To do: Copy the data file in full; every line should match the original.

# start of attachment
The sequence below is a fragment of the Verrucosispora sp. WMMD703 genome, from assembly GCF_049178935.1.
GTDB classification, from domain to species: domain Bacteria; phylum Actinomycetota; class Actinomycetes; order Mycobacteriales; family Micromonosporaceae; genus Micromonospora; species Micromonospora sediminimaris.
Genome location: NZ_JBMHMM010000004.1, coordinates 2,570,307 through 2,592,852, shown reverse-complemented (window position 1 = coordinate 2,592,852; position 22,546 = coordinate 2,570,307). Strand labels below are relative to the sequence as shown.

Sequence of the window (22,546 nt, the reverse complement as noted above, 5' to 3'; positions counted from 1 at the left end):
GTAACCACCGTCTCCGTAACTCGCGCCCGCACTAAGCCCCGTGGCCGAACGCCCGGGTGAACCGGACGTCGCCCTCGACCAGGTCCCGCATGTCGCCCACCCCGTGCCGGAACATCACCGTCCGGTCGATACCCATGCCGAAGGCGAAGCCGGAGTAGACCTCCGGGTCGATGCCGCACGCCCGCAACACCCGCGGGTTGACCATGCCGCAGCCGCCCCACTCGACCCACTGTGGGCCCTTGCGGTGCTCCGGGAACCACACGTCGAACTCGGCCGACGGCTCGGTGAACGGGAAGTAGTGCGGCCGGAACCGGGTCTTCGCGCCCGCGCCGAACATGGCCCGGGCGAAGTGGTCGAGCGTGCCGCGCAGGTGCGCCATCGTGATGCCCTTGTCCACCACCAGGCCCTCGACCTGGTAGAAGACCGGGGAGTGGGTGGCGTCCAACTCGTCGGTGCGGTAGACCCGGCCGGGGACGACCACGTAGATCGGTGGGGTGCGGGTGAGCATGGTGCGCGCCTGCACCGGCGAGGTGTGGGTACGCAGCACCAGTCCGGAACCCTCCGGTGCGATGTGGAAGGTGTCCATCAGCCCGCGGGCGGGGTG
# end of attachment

The sequence below is a fragment of the Verrucosispora sp. WMMD703 genome, from assembly GCF_049178935.1.
GTDB classification, from domain to species: domain Bacteria; phylum Actinomycetota; class Actinomycetes; order Mycobacteriales; family Micromonosporaceae; genus Micromonospora; species Micromonospora sediminimaris.
Genome location: NZ_JBMHMM010000004.1, coordinates 2,570,307 through 2,592,852, shown reverse-complemented (window position 1 = coordinate 2,592,852; position 22,546 = coordinate 2,570,307). Strand labels below are relative to the sequence as shown.

Sequence of the window (22,546 nt, the reverse complement as noted above, 5' to 3'; positions counted from 1 at the left end):
GTAACCACCGTCTCCGTAACTCGCGCCCGCACTAAGCCCCGTGGCCGAACGCCCGGGTGAACCGGACGTCGCCCTCGACCAGGTCCCGCATGTCGCCCACCCCGTGCCGGAACATCACCGTCCGGTCGATACCCATGCCGAAGGCGAAGCCGGAGTAGACCTCCGGGTCGATGCCGCACGCCCGCAACACCCGCGGGTTGACCATGCCGCAGCCGCCCCACTCGACCCACTGTGGGCCCTTGCGGTGCTCCGGGAACCACACGTCGAACTCGGCCGACGGCTCGGTGAACGGGAAGTAGTGCGGCCGGAACCGGGTCTTCGCGCCCGCGCCGAACATGGCCCGGGCGAAGTGGTCGAGCGTGCCGCGCAGGTGCGCCATCGTGATGCCCTTGTCCACCACCAGGCCCTCGACCTGGTAGAAGACCGGGGAGTGGGTGGCGTCCAACTCGTCGGTGCGGTAGACCCGGCCGGGGACGACCACGTAGATCGGTGGGGTGCGGGTGAGCATGGTGCGCGCCTGCACCGGCGAGGTGTGGGTACGCAGCACCAGTCCGGAACCCTCCGGTGCGATGTGGAAGGTGTCCATCAGCCCGCGGGCGGGGTG